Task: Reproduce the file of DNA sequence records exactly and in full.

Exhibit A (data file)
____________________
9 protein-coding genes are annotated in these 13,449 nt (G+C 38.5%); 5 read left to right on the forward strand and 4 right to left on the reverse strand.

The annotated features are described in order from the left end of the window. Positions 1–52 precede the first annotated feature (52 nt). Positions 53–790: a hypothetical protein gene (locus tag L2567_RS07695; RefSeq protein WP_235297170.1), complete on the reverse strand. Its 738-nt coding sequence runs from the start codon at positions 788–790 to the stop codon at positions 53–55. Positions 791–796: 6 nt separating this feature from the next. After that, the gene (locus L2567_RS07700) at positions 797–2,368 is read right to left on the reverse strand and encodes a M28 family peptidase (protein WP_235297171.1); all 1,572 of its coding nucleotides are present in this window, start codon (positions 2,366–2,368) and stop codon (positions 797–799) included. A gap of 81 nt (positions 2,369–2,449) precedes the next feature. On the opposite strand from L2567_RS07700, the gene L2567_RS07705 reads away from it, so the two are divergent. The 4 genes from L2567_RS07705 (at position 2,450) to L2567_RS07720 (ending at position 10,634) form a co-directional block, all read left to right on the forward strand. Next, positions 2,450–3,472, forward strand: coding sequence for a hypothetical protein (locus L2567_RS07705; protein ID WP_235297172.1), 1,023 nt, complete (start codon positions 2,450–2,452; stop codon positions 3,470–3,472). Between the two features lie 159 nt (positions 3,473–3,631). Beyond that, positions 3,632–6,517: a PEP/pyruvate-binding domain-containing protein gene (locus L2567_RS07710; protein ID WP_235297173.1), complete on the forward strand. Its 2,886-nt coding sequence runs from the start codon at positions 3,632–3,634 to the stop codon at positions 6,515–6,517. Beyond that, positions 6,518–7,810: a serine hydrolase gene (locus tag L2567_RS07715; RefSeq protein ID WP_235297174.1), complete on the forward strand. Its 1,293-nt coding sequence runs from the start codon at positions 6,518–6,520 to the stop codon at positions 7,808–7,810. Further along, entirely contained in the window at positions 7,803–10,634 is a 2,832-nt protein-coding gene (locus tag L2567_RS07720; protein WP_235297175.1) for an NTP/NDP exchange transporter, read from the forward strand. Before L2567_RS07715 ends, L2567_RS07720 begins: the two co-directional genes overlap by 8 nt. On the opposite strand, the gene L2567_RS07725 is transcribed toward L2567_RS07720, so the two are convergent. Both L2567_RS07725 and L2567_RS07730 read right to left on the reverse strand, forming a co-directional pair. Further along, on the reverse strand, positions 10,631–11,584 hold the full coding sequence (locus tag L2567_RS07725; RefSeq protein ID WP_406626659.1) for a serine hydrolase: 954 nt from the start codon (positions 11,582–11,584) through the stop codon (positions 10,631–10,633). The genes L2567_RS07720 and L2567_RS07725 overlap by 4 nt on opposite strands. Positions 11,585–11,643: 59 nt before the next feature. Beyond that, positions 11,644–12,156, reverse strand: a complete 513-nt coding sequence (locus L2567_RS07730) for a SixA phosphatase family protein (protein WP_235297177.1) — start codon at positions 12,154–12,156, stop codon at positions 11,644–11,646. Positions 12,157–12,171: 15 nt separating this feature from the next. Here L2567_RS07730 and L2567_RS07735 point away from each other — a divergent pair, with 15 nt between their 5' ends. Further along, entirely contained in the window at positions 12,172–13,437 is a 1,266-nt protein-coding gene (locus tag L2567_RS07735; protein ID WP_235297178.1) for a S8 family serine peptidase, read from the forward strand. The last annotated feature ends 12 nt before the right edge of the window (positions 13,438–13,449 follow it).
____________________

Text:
9 protein-coding genes are annotated in these 13,449 nt (G+C 38.5%); 5 read left to right on the forward strand and 4 right to left on the reverse strand.

The annotated features are described in order from the left end of the window. Positions 1–52 precede the first annotated feature (52 nt). Positions 53–790: a hypothetical protein gene (locus tag L2567_RS07695; RefSeq protein WP_235297170.1), complete on the reverse strand. Its 738-nt coding sequence runs from the start codon at positions 788–790 to the stop codon at positions 53–55. Positions 791–796: 6 nt separating this feature from the next. After that, the gene (locus L2567_RS07700) at positions 797–2,368 is read right to left on the reverse strand and encodes a M28 family peptidase (protein WP_235297171.1); all 1,572 of its coding nucleotides are present in this window, start codon (positions 2,366–2,368) and stop codon (positions 797–799) included. A gap of 81 nt (positions 2,369–2,449) precedes the next feature. On the opposite strand from L2567_RS07700, the gene L2567_RS07705 reads away from it, so the two are divergent. The 4 genes from L2567_RS07705 (at position 2,450) to L2567_RS07720 (ending at position 10,634) form a co-directional block, all read left to right on the forward strand. Next, positions 2,450–3,472, forward strand: coding sequence for a hypothetical protein (locus L2567_RS07705; protein ID WP_235297172.1), 1,023 nt, complete (start codon positions 2,450–2,452; stop codon positions 3,470–3,472). Between the two features lie 159 nt (positions 3,473–3,631). Beyond that, positions 3,632–6,517: a PEP/pyruvate-binding domain-containing protein gene (locus L2567_RS07710; protein ID WP_235297173.1), complete on the forward strand. Its 2,886-nt coding sequence runs from the start codon at positions 3,632–3,634 to the stop codon at positions 6,515–6,517. Beyond that, positions 6,518–7,810: a serine hydrolase gene (locus tag L2567_RS07715; RefSeq protein ID WP_235297174.1), complete on the forward strand. Its 1,293-nt coding sequence runs from the start codon at positions 6,518–6,520 to the stop codon at positions 7,808–7,810. Further along, entirely contained in the window at positions 7,803–10,634 is a 2,832-nt protein-coding gene (locus tag L2567_RS07720; protein WP_235297175.1) for an NTP/NDP exchange transporter, read from the forward strand. Before L2567_RS07715 ends, L2567_RS07720 begins: the two co-directional genes overlap by 8 nt. On the opposite strand, the gene L2567_RS07725 is transcribed toward L2567_RS07720, so the two are convergent. Both L2567_RS07725 and L2567_RS07730 read right to left on the reverse strand, forming a co-directional pair. Further along, on the reverse strand, positions 10,631–11,584 hold the full coding sequence (locus tag L2567_RS07725; RefSeq protein ID WP_406626659.1) for a serine hydrolase: 954 nt from the start codon (positions 11,582–11,584) through the stop codon (positions 10,631–10,633). The genes L2567_RS07720 and L2567_RS07725 overlap by 4 nt on opposite strands. Positions 11,585–11,643: 59 nt before the next feature. Beyond that, positions 11,644–12,156, reverse strand: a complete 513-nt coding sequence (locus L2567_RS07730) for a SixA phosphatase family protein (protein WP_235297177.1) — start codon at positions 12,154–12,156, stop codon at positions 11,644–11,646. Positions 12,157–12,171: 15 nt separating this feature from the next. Here L2567_RS07730 and L2567_RS07735 point away from each other — a divergent pair, with 15 nt between their 5' ends. Further along, entirely contained in the window at positions 12,172–13,437 is a 1,266-nt protein-coding gene (locus tag L2567_RS07735; protein ID WP_235297178.1) for a S8 family serine peptidase, read from the forward strand. The last annotated feature ends 12 nt before the right edge of the window (positions 13,438–13,449 follow it).